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The Distance Factor in Swedish Bus Contracts: How far are operators willing to go?
KTH, School of Architecture and the Built Environment (ABE), Transport Science. Statens väg- och transportforskningsinstitut.ORCID iD: 0000-0002-9219-8493
(English)Manuscript (preprint) (Other academic)
Abstract [en]

One of the factors differentiating operators the most in bus services is, arguably, the respective distances from their workplaces to the area of a procured contract. More dead running kilometers implies higher costs, and the same should affect operators’ probability to participate in tenders. As previous studies have discussed, this is a relevant competitive factor, but the transport literature lacks studies aiming to assess the size of this distance factor. This paper examines what impact operators’ distance to tendered bus contracts has on their probability to participate in the tender, and how this probability differs across operator types.

To address this, an econometric analysis was undertaken using probit regressions with data on tendered Swedish bus contracts over the period 2007–2015 along with operator workplace data. The results show that operators’ distance from a contract has a significantly negative effect on their probability of placing a bid for the contract. While being located near the contract gives, on average, an over 90 percent probability of participating, being 10 kilometers away results in a 30 percent probability. The rival’s distance to the contract also has an effect, but only to a limited extent. Large operators are found to be less affected by their distance to a contract, and they are also more inclined to bid if the procuring authority offers a depot to use.

Keywords [en]
Competitive tendering, Distance, Dead running kilometers, Bus, Entry, Competition
National Category
Economics Transport Systems and Logistics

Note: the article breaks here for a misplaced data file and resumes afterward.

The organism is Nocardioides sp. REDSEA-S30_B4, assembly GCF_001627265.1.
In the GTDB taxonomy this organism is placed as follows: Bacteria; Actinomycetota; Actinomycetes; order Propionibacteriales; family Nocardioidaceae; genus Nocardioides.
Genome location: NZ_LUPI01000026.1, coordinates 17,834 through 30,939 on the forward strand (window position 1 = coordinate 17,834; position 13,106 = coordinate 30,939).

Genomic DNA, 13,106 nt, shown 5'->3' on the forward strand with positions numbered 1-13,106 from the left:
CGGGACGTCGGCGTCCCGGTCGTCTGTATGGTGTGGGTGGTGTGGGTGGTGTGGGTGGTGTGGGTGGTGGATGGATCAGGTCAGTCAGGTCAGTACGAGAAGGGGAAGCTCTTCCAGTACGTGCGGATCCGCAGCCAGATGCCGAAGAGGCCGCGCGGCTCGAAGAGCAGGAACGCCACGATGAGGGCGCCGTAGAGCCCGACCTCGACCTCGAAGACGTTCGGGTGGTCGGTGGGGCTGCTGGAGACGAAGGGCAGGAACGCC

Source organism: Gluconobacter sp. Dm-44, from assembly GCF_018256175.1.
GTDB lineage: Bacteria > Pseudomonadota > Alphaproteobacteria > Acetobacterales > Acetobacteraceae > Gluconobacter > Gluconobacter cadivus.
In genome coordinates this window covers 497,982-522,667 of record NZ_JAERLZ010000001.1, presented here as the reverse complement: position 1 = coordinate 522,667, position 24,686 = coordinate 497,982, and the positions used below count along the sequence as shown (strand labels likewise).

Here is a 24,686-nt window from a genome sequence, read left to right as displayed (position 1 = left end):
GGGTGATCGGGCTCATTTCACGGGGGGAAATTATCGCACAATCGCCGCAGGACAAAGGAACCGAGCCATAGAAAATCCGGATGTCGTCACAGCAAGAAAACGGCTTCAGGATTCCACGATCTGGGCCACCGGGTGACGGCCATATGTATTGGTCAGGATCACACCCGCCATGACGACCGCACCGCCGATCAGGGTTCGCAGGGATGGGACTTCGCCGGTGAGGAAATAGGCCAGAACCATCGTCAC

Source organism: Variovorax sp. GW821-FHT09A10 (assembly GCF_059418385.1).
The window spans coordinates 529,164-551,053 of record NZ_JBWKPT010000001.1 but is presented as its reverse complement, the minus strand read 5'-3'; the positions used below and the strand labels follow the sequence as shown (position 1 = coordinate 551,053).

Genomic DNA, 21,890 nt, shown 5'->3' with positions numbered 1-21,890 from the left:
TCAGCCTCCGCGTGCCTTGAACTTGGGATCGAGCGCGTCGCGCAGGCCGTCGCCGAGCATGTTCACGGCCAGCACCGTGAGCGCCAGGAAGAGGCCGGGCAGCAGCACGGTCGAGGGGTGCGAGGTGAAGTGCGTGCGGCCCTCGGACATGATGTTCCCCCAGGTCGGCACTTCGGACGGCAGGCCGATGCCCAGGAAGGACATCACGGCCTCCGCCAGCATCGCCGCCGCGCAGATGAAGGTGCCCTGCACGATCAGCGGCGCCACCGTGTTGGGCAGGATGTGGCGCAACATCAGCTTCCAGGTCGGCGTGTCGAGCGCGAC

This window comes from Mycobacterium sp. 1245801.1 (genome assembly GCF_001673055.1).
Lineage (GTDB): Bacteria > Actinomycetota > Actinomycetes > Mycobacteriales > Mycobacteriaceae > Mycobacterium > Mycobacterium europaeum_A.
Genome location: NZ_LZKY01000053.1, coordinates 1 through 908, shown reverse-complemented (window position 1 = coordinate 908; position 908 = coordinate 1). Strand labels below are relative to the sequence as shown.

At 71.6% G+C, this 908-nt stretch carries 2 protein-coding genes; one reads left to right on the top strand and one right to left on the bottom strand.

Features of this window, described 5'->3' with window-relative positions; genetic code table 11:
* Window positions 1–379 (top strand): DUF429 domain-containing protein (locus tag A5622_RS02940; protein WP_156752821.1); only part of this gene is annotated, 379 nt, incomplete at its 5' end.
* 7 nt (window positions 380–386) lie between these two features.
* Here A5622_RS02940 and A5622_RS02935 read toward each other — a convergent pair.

Research subject
Transport Science
Identifiers
URN: urn:nbn:se:kth:diva-217250OAI: oai:DiVA.org:kth-217250DiVA, id: diva2:1154875
Note

QC 20171107

Available from: 2017-11-06 Created: 2017-11-06 Last updated: 2017-11-07Bibliographically approved
In thesis
1. Competition in Public Transport: Essays on competitive tendering and open-access competition in Sweden
Open this publication in new window or tab >>Competition in Public Transport: Essays on competitive tendering and open-access competition in Sweden
2017 (English)Doctoral thesis, comprehensive summary (Other academic)
Abstract [en]

The results of this work show that the cost efficiency of tendered bus services is similar across all Swedish counties, except for the more high-density counties where efficiency is lower. Considerably lower efficiency is also found for contracts with services run in-house by the Public Transport Authority (PTA), compared to when the same service is run by a private actor. With respect to the competitive environment, it was found that many contract design factors have little or no effect on the number of bids that the PTA sees in their tenders. No measure that could be imposed by a single PTA was found to increase the total number of bidders by more than 0.5 bidders. However, the results suggest that PTAs as a collective could try to avoid tendering too many contracts at the same time because this was shown to reduce participation by up to about two bidders. In addition, these studies show that the local competitive environment is important for the PTAs to consider. The way in which contract areas are defined will also affect the participation rate as operators were found to participate in tenders to a lower extent the farther their workplaces are from the contract area. While larger operators appear to be less sensitive with respect to such distances, the fact that smaller operators are, and that they often bid as one unit as members of cooperation companies, makes the competitive environment important. The results suggest that depots could be included in the contract to stimulate participation, but this is by no means the only nor an easy solution.

This thesis has also analyzed the entry made in 2015 by MTR Express (MTR) on the Stockholm-Gothenburg railway line. The overall conclusion is that customers are indeed facing lower prices one and a half years after the entry. MTR's prices are on average 100 SEK lower than the incumbent SJ's prices. Furthermore, the analysis shows that the incumbent’s prices have also gone down, by almost 13 percent, following the entry.

Place, publisher, year, edition, pages
Stockholm: KTH Royal Institute of Technology, 2017. p. 26
Series
TRITA-TSC-PHD ; 17-005
Keywords
Competition, Public Transport, Tendering, Procurement, Cost efficient, Bus, Railway, Open access competition
National Category
Transport Systems and Logistics Economics
Research subject
Transport Science
Identifiers
urn:nbn:se:kth:diva-217267 (URN)978-91-88537-05-8 (ISBN)
Public defence
2017-12-08, Kollegiesalen, Brinellvägen 8, Kungl Tekniska Högskolan, Stockholm, 14:00 (English)
Opponent
Supervisors
Note

QC 20171106

Available from: 2017-11-06 Created: 2017-11-06 Last updated: 2017-11-06Bibliographically approved

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Vigren, Andreas

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